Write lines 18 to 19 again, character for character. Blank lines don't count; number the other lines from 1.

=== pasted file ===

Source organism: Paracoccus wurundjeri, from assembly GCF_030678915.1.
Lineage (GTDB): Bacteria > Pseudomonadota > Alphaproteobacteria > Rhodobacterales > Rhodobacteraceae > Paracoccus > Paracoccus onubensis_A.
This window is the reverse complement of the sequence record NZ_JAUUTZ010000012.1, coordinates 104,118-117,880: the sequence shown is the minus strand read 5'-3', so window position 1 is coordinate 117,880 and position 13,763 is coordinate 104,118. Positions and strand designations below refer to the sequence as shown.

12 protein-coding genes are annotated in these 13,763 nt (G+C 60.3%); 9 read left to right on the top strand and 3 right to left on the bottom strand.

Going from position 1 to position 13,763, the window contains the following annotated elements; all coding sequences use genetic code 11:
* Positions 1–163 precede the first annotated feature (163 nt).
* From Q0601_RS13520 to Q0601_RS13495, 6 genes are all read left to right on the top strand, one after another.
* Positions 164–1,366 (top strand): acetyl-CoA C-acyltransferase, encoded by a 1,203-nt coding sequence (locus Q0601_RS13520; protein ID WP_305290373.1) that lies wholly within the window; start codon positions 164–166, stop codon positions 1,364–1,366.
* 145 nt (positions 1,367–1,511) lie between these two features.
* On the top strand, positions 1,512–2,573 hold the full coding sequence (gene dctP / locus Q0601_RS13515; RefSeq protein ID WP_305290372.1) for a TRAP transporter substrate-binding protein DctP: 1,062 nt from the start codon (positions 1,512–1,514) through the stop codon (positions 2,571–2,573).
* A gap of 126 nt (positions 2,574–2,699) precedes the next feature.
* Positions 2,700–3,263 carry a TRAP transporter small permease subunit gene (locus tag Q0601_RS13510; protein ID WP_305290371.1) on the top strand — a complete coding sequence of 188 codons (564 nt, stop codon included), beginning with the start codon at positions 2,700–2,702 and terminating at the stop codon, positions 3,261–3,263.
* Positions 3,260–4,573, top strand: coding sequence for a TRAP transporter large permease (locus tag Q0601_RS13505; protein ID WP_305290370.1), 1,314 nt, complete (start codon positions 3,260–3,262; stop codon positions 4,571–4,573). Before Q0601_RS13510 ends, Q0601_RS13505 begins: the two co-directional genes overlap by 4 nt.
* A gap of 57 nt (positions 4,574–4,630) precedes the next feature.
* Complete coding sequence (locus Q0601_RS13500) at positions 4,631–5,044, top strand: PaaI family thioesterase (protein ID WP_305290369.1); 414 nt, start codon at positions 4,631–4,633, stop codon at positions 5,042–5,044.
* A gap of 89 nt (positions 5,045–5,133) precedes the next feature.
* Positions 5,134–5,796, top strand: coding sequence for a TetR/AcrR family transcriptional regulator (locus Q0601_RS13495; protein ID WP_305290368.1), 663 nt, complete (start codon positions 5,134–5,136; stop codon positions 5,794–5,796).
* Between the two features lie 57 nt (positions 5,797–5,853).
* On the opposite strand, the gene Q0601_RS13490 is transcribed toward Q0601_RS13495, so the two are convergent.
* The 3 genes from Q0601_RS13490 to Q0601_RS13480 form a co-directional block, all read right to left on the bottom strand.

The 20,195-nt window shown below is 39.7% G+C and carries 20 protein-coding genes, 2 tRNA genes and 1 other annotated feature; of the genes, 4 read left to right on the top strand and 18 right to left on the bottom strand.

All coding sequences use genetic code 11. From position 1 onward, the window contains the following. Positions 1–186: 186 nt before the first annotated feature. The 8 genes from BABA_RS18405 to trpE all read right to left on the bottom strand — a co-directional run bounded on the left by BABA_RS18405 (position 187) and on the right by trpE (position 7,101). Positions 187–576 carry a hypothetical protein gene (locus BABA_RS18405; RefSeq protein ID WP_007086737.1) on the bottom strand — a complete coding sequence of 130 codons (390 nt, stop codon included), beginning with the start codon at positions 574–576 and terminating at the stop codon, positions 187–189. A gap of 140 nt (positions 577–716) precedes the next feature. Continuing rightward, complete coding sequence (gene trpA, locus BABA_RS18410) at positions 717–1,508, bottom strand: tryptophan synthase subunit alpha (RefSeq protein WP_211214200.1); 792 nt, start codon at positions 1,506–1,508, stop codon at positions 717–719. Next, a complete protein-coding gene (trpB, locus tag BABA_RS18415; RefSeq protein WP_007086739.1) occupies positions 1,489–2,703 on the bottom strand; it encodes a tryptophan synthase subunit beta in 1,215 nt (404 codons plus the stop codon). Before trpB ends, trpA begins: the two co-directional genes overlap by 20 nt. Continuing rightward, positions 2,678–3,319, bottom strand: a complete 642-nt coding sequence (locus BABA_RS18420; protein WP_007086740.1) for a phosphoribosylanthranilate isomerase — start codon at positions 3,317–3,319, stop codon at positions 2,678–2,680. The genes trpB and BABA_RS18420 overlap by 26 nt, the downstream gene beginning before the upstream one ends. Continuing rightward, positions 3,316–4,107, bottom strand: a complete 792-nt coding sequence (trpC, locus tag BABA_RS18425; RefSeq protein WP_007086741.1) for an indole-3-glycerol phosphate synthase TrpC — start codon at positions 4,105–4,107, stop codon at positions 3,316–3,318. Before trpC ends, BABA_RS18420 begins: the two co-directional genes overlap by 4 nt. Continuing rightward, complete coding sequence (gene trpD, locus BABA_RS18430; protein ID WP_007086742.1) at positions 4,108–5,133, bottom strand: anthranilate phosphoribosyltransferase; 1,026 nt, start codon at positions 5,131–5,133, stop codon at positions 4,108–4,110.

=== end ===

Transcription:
* Between the two features lie 57 nt (positions 5,797–5,853).
* On the opposite strand, the gene Q0601_RS13490 is transcribed toward Q0601_RS13495, so the two are convergent.